Since at least 1997, I had yearned to attempt a cross country bike ride. That summer, my friend Warren rode from LA to Boston. He called me from Winslow, AZ; I rode with him when he passed through Indiana, and I celebrated his accomplishment when he returned. But I, too, wanted to “explore” the USA. I had always loved Charles Kuralt and his tales of small towns off the interstate. What better way to see our great country?
With children, a job, and a widowed mother in failing health, the dream was put on the back burner of life for 15 years. Early in 2012, when I asked my husband if he was interested in such an adventure, he declined without hesitation. And I “discovered” WomanTours – a wonderful “girly group” that seemed to have great support (before and during the ride) and reasonable daily miles (reasonable if I train well).
So in March 2013, the dream – and adventures – began!
I turned 65 while on the ride – it seemed like a fitting way to celebrate – in El Paso, Texas, where my 100 year old mother passed away in December 2011. I think she would have been nervously excited for me.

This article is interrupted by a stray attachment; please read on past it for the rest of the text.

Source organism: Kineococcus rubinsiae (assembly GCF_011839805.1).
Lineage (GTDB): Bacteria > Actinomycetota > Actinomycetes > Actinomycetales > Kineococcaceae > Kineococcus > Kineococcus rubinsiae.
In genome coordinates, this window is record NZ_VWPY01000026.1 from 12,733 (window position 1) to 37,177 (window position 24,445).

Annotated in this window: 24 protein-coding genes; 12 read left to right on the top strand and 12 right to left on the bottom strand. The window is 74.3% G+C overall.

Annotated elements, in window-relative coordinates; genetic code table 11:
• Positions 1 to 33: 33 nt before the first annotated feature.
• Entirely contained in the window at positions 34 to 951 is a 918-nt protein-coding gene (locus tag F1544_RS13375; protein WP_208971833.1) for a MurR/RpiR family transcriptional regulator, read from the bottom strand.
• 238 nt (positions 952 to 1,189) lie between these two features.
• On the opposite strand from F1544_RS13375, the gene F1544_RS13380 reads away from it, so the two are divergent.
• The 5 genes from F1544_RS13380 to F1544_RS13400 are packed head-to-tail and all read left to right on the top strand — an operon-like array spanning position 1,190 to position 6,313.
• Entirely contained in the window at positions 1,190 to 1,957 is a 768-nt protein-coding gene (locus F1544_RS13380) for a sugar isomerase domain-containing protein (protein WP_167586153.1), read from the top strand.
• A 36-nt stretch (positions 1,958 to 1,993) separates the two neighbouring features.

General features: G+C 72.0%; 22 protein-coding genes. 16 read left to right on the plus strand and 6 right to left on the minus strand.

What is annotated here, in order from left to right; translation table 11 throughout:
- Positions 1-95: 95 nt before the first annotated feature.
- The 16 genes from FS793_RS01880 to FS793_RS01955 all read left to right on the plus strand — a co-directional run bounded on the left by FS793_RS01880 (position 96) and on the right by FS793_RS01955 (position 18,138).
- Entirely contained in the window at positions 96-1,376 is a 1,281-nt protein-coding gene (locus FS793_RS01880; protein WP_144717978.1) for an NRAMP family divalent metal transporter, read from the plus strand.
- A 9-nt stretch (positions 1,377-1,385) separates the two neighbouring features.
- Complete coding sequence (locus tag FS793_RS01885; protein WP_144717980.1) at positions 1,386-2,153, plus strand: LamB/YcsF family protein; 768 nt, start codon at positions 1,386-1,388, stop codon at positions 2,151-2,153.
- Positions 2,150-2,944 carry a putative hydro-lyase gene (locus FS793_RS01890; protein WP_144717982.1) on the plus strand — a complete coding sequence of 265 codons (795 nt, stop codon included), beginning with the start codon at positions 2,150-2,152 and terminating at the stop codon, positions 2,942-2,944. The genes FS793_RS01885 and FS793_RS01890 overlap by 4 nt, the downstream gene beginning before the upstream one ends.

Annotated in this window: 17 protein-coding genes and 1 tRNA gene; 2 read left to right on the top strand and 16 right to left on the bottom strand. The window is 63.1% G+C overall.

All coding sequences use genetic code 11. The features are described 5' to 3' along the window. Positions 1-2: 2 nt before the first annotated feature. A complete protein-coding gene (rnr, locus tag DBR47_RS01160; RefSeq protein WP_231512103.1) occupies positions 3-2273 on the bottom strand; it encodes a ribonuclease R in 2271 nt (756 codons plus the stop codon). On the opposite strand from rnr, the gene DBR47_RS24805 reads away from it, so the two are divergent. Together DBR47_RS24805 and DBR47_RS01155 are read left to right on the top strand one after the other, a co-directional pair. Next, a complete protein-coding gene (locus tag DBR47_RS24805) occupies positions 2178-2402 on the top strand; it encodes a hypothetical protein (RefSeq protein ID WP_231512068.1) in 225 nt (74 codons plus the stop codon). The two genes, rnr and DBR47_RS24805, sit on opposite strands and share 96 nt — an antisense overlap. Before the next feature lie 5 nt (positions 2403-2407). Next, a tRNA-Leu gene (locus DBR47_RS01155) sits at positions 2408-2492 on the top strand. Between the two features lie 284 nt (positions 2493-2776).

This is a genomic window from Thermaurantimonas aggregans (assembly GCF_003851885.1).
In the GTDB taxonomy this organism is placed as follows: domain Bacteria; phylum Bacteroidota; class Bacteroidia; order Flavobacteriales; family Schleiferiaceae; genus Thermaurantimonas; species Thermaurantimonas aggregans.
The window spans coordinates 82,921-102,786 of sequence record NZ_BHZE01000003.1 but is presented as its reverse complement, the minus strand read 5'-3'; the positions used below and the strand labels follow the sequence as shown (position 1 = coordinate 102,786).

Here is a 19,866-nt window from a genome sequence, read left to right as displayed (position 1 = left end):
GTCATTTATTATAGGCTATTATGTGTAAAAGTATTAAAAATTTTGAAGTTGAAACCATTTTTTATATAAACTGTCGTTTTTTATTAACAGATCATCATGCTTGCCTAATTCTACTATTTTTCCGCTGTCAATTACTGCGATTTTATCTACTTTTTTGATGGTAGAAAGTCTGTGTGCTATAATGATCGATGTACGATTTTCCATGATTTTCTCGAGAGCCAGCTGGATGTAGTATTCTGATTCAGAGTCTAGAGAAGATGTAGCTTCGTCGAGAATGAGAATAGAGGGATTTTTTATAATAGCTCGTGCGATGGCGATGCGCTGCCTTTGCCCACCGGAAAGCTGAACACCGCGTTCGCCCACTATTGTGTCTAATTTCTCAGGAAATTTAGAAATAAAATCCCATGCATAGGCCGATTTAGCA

- April 1, 2013March 31: Sanderson to Del Rio, TX April 1: Del Rio to Fort Clark Springs, TX I confess to still being quite tired after yesterday’s long ride, but I will try to summarize the past two days. Knowing that the full route on Easter was 110 miles, we were allowed to leave at 7 a.m., before sunrise. We ... Continue reading →
- April 2, 2013April 2: Fort Clark Springs to Camp Wood, TX On the road by 8 am today, as it was suggested we make Camp Wood before 2 pm when the local cafe closes. Still not enjoying the chip seal of Kinney County, though the surface of Ranch Road 334 did not seem as rough as US 90 ... Continue reading →
- April 3, 2013April 3: Camp Wood to Vanderpool, TX After dinner last night, we were treated to quite a sky show, thunder, lightning, and plenty of rain. The skies were threatening this morning, but the weather report suggested we would not have a storm. We did get a few drops shortly after we left town, but the roads ... Continue reading →